Synapse and Neuron cells sending electrical chemical signals

Commonly known as ALS, the condition is a progressive neurodegenerative disease that affects nerve cells in the brain and spinal cord, and it is always fatal. The affected motor neurons deteriorate and the brain and spinal cord lose their ability to send signals to muscles, which begin to atrophy. As muscles lose nourishment, those affected lose their ability to speak, move, eat and breathe. The average life expectancy of those afflicted with ALS is two to five years, and there is no cure.

However, researchers have in the past few years made progress, and public awareness of ALS gained a viral presence with the ice bucket challenge in 2014. The battle against the disease continues, with more than 5,000 people diagnosed each year.

The recent fundraiser at Apollo-Ridge was a resounding response from a community recovering from its own personal strife with the dreaded disease.

Kristin Womeldorf, a student at Apollo-Ridge High School and a Lion’s Club member, has a history of ALS in her family. The dis- ease has taken several family members. It currently afflicts her aunt, and her mother, Barb, died this year from the disease.

With May being ALS Awareness Month, Womeldorf took the initiative to center the Lion’s Club fundraiser on the disease. In only a handful of days, the friendly competition saw students and staff donate more than $2,700. With added contributions from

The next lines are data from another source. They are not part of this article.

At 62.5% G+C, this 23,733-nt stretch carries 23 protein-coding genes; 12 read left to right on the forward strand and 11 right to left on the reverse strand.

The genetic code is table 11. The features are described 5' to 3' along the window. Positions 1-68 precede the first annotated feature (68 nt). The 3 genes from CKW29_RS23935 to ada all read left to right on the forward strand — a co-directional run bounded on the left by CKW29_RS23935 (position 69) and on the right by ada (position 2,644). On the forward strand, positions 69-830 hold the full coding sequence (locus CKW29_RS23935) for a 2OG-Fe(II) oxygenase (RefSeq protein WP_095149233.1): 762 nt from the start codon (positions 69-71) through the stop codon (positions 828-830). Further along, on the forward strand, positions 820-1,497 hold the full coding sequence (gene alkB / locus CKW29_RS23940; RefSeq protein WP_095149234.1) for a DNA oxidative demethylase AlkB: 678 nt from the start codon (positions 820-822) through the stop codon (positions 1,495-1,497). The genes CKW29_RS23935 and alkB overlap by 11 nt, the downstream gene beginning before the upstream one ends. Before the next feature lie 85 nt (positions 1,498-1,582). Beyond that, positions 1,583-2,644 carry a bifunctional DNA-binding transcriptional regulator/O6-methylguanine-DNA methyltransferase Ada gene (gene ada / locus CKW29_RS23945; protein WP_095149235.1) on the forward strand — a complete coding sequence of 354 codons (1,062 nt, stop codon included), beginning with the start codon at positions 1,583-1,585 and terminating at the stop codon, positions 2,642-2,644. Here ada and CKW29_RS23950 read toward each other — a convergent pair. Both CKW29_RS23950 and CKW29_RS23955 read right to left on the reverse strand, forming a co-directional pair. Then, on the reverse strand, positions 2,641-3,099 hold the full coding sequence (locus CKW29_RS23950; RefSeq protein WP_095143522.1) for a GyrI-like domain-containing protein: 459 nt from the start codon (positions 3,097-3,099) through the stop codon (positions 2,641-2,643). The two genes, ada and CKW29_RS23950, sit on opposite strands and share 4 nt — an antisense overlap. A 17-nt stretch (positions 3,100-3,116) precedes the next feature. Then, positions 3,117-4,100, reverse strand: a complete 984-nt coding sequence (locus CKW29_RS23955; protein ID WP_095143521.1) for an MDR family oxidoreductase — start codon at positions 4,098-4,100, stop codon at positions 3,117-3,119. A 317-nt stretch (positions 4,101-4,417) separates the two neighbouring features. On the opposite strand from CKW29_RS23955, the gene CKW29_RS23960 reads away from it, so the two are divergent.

the Lion’s Club and greater Apollo-Ridge community, the fund- raiser yielded a total of $3,000. Womeldorf could not focus in class the day she learned of the fundraising total because she was left speechless by the sizable tally.

The ALS Association was a source of inspiration for Womeldorf, as the organization had helped pay for her mother’s medical bills, along with physical and speech therapy. The association also gave her tools to help during her final months, including a device to assist with both communication and traversing the stairs in their house.

It was mind-boggling to the teen that these complete strangers gave so much of their time and resources to keep her mother comfortable until the end. The experience set off a spark in her heart and Womeldorf promised her mom she would continue making a difference for others affected by ALS, just as the association did for her mother.

The major success of the fundraiser is just the beginning for Womeldorf. She and her sister started “Barbie’s Brigade” in honor of her mom, and they continue to organize ALS fundraisers.

Womeldorf will be a senior in the fall and she plans to eventually attend college on a bowling scholarship, and double major in sports management and communications. Wherever the wind may take her, the drive to help others will follow. The efforts of the Apollo-Ridge community and the ALS Association have inspired a young woman to carry on the cause, and with the help of people like Womeldorf, we may be able to fulfill the ALS Association’s motto and create a world without ALS.

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